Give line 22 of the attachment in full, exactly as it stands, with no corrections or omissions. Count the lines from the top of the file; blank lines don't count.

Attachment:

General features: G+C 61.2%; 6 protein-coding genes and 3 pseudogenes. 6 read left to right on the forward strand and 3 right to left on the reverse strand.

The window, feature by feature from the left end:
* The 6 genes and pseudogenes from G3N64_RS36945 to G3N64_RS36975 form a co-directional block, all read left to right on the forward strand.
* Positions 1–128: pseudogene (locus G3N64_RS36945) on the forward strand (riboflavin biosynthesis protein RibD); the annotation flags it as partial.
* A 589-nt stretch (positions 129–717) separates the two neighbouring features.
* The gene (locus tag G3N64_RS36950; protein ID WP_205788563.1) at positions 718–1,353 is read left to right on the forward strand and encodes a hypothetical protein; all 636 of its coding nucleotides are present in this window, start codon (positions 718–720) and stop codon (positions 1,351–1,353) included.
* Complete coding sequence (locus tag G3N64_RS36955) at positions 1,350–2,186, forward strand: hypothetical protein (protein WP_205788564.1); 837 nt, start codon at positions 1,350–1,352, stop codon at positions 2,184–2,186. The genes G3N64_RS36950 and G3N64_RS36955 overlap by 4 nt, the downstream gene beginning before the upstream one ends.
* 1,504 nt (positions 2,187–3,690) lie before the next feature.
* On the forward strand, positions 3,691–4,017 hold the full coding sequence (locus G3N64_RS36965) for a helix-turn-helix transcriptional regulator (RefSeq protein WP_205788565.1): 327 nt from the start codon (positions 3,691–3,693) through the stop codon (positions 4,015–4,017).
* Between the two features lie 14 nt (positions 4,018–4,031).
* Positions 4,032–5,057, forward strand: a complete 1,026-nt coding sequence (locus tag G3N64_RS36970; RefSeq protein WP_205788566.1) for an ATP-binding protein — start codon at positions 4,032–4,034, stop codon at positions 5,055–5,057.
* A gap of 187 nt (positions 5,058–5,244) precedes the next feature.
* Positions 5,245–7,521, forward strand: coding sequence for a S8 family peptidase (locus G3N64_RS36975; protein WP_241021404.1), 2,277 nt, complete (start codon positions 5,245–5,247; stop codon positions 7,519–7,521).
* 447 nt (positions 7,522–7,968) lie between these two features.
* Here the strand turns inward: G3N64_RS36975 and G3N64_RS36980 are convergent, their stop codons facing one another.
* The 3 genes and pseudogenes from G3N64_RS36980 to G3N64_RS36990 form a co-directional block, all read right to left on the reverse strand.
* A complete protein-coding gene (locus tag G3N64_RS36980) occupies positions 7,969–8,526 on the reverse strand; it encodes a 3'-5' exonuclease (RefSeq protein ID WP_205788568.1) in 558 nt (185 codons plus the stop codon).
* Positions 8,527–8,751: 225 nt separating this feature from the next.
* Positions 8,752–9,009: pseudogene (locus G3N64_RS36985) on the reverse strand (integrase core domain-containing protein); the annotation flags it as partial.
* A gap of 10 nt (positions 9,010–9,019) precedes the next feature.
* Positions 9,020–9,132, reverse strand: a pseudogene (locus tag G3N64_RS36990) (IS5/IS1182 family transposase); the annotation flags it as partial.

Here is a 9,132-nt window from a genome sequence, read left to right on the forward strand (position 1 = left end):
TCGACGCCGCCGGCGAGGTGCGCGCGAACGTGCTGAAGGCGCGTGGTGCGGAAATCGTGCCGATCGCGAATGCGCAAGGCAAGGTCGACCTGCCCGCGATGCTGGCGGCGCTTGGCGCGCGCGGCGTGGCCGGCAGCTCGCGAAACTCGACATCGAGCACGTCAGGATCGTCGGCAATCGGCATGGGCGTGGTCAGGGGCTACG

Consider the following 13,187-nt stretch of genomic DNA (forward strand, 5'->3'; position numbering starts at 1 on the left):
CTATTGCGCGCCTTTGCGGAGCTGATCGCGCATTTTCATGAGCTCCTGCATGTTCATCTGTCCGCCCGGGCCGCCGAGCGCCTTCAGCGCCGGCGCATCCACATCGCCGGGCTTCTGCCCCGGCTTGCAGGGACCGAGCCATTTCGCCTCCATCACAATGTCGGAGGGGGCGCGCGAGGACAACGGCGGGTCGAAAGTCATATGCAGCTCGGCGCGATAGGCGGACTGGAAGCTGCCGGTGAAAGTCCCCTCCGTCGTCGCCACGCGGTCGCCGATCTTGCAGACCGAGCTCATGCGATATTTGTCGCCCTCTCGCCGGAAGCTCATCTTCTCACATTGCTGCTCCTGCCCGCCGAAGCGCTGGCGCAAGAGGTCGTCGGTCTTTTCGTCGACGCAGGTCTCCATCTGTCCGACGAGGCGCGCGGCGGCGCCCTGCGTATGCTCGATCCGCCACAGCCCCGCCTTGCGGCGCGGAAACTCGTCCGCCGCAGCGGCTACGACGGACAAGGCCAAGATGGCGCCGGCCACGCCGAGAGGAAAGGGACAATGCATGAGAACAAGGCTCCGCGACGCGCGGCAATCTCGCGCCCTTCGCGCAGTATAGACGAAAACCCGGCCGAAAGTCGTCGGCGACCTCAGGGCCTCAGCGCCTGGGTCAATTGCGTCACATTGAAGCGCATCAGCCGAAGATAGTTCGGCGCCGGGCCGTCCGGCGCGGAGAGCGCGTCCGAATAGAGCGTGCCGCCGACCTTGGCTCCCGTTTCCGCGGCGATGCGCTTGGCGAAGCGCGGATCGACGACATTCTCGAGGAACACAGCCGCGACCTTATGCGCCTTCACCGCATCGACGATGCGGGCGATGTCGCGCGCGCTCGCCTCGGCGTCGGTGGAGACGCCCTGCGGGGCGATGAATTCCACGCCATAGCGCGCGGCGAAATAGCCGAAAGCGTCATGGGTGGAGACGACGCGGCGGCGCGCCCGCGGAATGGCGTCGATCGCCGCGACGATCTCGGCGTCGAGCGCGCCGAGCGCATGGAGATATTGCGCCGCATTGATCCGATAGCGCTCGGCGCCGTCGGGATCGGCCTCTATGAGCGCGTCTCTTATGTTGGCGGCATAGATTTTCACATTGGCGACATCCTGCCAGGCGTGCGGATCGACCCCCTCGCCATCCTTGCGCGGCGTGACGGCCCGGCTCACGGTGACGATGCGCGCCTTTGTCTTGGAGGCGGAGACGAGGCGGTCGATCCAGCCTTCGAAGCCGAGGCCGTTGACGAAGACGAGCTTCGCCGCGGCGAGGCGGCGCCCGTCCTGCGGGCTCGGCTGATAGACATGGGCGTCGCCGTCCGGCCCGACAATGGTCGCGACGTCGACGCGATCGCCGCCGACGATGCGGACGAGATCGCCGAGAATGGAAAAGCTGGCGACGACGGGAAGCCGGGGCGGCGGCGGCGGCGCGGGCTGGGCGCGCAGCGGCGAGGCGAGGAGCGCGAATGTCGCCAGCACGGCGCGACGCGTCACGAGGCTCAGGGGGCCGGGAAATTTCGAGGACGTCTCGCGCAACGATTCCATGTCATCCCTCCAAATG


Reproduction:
Here is a 9,132-nt window from a genome sequence, read left to right on the forward strand (position 1 = left end):